Thursday, September 30, 2010

America's Low Orbit Chip On The Shoulder

It may just be the biggest scam in the history of the American military.  "It" is the U.S. national security space programme exemplified by the U.S. Air Force Space Command.   Now top military brass and aerospace officials are waging a campaign for big bucks to restore America's dominant position in space, warning that America's national security space capabilities are at a dangerous "tipping point."
The bogeyman this time, according to the Nuclear Threat Initiative's Global Security Newswire, is China's supposed antisatellite capability and the lack of backup satellites to replace any U.S. assets knocked out by hostile action.
Chalmers Johnson, currently professor emeritus University of California, San Diego, presents a revealing look into American space policy in his recent book Nemesis:
"The head of the Air Force Space command, General Lance Lord, has led the charge.  'Space superiority is not out birthright, but it is our destiny,' he told an air force conference in September, 2004.  'Space superiority is our day-to-day mission.  Space supremacy is our vision for the future.'  'Simply put,' he said to Congress, 'it's the American way of fighting.'  We must have 'freedom to attack as well as freedom from attack' in space.   ...Keith Hall, Clinton's assistant secretary of the air force for space, whom the George W. Bush administration retained, commented, 'With regard to space dominance, we hve it, we like it, and we're going to keep it.'"
Wowee, zowee - if that sounds like something ripped out of the heart of Dr. Strangelove, it is.  Johnson argues that his country's air force's unquenchable thirst to weaponize space is inherently self-defeating:
"Virtually all of the air force's rhetoric about a future space war is ideological posturing, similar to the propaganda it put out at the end of the Eisenhower administration and the beginning of the Kennedy years about a 'missile ga' with the Soviet Union.  ...there can be no rationale for a space war because one unintended but unavoidable consequence would be to destroy our own preeeminent position in space.   ...a conflict in space using antisatellite weapons of any kind would vastly increase the amount of orbiting garbage, which would threaten our whole network of military and commercial spacecraft.  That, in turn, would threaten the whole American - even planetary - way of life.  Yet space debris is a subject that the air force's 'counterspace doctrine' never so much as mentions."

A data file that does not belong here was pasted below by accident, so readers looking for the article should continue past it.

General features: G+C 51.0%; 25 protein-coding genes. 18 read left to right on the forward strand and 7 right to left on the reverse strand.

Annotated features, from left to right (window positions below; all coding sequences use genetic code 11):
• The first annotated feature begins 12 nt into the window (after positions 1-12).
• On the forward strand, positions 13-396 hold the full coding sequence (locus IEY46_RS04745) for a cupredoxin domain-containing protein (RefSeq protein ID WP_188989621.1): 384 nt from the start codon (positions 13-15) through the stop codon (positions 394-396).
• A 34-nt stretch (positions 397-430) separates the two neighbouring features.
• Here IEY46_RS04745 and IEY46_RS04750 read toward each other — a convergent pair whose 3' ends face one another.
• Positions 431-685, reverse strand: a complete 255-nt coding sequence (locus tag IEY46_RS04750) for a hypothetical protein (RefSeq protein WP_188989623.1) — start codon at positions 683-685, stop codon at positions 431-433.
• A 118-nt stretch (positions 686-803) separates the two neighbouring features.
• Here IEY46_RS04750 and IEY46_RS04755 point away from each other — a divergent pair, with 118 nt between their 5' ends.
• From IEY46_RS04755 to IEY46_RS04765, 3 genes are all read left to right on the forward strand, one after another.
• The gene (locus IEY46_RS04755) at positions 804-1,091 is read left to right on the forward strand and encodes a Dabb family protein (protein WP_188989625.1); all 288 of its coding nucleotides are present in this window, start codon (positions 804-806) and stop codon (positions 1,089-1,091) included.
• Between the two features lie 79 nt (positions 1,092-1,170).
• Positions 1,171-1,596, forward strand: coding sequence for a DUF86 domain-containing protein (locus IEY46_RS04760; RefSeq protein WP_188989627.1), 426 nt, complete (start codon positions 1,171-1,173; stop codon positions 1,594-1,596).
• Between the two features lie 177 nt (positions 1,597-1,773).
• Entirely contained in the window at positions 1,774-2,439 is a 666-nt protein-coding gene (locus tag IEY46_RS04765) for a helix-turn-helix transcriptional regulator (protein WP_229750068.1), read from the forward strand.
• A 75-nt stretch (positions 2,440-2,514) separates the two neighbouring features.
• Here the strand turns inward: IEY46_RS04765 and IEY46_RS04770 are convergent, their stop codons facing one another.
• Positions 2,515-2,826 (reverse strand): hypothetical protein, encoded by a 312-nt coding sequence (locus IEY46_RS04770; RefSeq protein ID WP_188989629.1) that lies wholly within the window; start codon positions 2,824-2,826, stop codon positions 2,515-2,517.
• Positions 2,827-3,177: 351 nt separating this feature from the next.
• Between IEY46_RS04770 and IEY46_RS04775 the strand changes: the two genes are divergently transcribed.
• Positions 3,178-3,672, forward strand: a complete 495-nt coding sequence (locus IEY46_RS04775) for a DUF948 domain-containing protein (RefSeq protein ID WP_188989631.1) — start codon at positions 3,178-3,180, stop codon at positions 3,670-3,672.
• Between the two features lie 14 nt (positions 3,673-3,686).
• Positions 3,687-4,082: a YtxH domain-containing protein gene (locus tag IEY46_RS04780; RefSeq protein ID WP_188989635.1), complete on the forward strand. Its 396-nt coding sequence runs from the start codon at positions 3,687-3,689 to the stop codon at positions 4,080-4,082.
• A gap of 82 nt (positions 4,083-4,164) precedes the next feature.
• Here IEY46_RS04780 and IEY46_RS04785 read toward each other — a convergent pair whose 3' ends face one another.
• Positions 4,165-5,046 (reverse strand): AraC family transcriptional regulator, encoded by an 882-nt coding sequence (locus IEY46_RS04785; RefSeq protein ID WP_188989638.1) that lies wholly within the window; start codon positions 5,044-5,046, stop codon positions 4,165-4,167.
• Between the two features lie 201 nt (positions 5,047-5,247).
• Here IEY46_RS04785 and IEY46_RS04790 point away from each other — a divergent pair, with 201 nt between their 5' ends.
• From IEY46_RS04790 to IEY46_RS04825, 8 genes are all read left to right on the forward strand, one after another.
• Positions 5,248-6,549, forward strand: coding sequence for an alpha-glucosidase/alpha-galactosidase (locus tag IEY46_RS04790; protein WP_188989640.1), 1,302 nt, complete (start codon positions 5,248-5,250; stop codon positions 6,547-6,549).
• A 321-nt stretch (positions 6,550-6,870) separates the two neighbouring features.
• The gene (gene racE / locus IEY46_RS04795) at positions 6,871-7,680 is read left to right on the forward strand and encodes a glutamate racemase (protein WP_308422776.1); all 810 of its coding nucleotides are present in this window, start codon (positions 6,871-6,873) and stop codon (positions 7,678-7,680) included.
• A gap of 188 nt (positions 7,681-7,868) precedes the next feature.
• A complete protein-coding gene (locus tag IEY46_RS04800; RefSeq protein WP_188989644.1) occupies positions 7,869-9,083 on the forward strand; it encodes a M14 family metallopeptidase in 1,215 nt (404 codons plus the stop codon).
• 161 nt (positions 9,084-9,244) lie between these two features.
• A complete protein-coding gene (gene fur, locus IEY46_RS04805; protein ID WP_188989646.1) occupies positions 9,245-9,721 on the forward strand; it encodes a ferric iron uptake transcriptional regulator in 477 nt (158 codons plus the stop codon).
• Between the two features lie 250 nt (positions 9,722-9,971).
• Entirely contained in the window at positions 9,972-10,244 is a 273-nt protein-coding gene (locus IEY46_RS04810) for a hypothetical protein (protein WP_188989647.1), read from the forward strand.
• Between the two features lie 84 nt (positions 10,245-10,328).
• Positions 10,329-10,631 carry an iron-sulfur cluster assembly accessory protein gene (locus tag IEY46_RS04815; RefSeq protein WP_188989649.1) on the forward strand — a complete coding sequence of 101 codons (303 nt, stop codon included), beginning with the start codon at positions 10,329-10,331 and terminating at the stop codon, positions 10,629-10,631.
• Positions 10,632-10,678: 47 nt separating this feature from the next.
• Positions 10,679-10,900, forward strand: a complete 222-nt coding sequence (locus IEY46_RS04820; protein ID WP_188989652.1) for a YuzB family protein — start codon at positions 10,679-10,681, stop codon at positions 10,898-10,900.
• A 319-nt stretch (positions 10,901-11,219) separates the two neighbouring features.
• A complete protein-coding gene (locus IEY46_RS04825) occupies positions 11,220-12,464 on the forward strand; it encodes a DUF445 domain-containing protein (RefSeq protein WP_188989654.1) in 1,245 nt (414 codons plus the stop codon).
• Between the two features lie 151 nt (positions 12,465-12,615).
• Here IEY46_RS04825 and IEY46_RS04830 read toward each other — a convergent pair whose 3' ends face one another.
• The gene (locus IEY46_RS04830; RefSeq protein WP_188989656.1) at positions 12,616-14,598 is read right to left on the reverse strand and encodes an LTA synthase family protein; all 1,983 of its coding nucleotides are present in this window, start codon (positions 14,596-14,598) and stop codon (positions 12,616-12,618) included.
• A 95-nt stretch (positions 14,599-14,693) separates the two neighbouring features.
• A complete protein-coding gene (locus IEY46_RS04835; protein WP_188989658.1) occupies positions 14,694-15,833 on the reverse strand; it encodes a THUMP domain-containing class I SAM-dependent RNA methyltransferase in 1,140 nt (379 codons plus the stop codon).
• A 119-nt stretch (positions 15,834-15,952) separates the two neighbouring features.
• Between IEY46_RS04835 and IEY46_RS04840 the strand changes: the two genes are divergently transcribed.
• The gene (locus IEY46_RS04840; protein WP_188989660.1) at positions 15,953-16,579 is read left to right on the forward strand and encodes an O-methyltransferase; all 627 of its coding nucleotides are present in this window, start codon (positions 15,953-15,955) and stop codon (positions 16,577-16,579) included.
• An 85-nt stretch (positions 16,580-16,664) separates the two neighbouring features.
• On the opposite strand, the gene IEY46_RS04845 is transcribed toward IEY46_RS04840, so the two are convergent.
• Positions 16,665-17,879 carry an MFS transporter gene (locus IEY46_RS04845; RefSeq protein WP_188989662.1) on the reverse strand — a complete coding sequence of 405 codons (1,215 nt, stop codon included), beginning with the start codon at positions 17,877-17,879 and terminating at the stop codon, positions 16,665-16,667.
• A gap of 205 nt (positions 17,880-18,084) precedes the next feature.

An antisatellite strike in space would create masses of highly destructive debris that would probably trigger the Kessler Effect, a cascade of so much debris that it would pick off one satellite after another, exploding the lot in turn until nothing usable remained.   If you're not familiar with the mathematical basis for NASA scientist Donald Kessler's 1970 predictions, you cannot imagine what your own life would be like the day following an anti-satellite strike.   You would be back to the 1950's in a world that no longer remembers how to function that way.
If the Chinese launched an antisatellite strike of the scope required to blind America and destroy its satellite capabilities, the Kessler Effect cascade is a virtual certainty.   In that case America could have warehouses full of satellites and it wouldn't make the slightest difference.   There would be far too much space junk racing about that the orbital belts would be unusable for upwards of sixty years.
The only conceivable solution is to give up the hyper-aggressive and hopelessly hegemonic Bush space doctrine that undermines rather than enhances anyone's security.   Neither Russia nor China is going to allow the Americans to dominate space or to imperil their access to it.   If there is an answer it must lie in an anti-satellite weapons treaty.    There's too much at stake - for everybody - not to ban these weapons.   We have to establish space as belonging to no country and all countries.

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